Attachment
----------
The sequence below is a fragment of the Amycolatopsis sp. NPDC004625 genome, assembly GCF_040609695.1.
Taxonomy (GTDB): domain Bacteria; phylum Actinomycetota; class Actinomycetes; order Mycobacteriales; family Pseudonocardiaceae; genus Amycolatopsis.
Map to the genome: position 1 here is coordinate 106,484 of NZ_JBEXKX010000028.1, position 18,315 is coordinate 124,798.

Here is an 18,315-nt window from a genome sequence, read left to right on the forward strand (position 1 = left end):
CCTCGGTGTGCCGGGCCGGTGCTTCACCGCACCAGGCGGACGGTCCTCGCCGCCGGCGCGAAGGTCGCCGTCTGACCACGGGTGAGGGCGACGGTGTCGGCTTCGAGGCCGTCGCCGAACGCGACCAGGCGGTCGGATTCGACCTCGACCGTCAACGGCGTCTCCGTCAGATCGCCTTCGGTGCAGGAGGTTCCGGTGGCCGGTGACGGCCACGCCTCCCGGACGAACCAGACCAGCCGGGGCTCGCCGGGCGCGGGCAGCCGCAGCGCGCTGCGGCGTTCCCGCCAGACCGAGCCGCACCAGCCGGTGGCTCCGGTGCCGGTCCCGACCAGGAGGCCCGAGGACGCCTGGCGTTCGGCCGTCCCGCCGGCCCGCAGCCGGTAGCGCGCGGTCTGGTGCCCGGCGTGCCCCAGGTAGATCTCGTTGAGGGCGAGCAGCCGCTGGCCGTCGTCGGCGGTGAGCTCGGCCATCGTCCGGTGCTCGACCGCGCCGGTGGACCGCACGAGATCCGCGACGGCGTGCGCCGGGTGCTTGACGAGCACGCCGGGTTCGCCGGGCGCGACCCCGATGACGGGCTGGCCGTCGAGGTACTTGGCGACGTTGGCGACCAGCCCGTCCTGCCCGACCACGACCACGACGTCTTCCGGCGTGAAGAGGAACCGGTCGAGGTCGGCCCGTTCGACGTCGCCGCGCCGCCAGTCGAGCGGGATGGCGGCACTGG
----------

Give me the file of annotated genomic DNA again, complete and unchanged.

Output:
The sequence below is a fragment of the Amycolatopsis sp. NPDC004625 genome, assembly GCF_040609695.1.
Taxonomy (GTDB): domain Bacteria; phylum Actinomycetota; class Actinomycetes; order Mycobacteriales; family Pseudonocardiaceae; genus Amycolatopsis.
Map to the genome: position 1 here is coordinate 106,484 of NZ_JBEXKX010000028.1, position 18,315 is coordinate 124,798.

Here is an 18,315-nt window from a genome sequence, read left to right on the forward strand (position 1 = left end):
CCTCGGTGTGCCGGGCCGGTGCTTCACCGCACCAGGCGGACGGTCCTCGCCGCCGGCGCGAAGGTCGCCGTCTGACCACGGGTGAGGGCGACGGTGTCGGCTTCGAGGCCGTCGCCGAACGCGACCAGGCGGTCGGATTCGACCTCGACCGTCAACGGCGTCTCCGTCAGATCGCCTTCGGTGCAGGAGGTTCCGGTGGCCGGTGACGGCCACGCCTCCCGGACGAACCAGACCAGCCGGGGCTCGCCGGGCGCGGGCAGCCGCAGCGCGCTGCGGCGTTCCCGCCAGACCGAGCCGCACCAGCCGGTGGCTCCGGTGCCGGTCCCGACCAGGAGGCCCGAGGACGCCTGGCGTTCGGCCGTCCCGCCGGCCCGCAGCCGGTAGCGCGCGGTCTGGTGCCCGGCGTGCCCCAGGTAGATCTCGTTGAGGGCGAGCAGCCGCTGGCCGTCGTCGGCGGTGAGCTCGGCCATCGTCCGGTGCTCGACCGCGCCGGTGGACCGCACGAGATCCGCGACGGCGTGCGCCGGGTGCTTGACGAGCACGCCGGGTTCGCCGGGCGCGACCCCGATGACGGGCTGGCCGTCGAGGTACTTGGCGACGTTGGCGACCAGCCCGTCCTGCCCGACCACGACCACGACGTCTTCCGGCGTGAAGAGGAACCGGTCGAGGTCGGCCCGTTCGACGTCGCCGCGCCGCCAGTCGAGCGGGATGGCGGCACTGG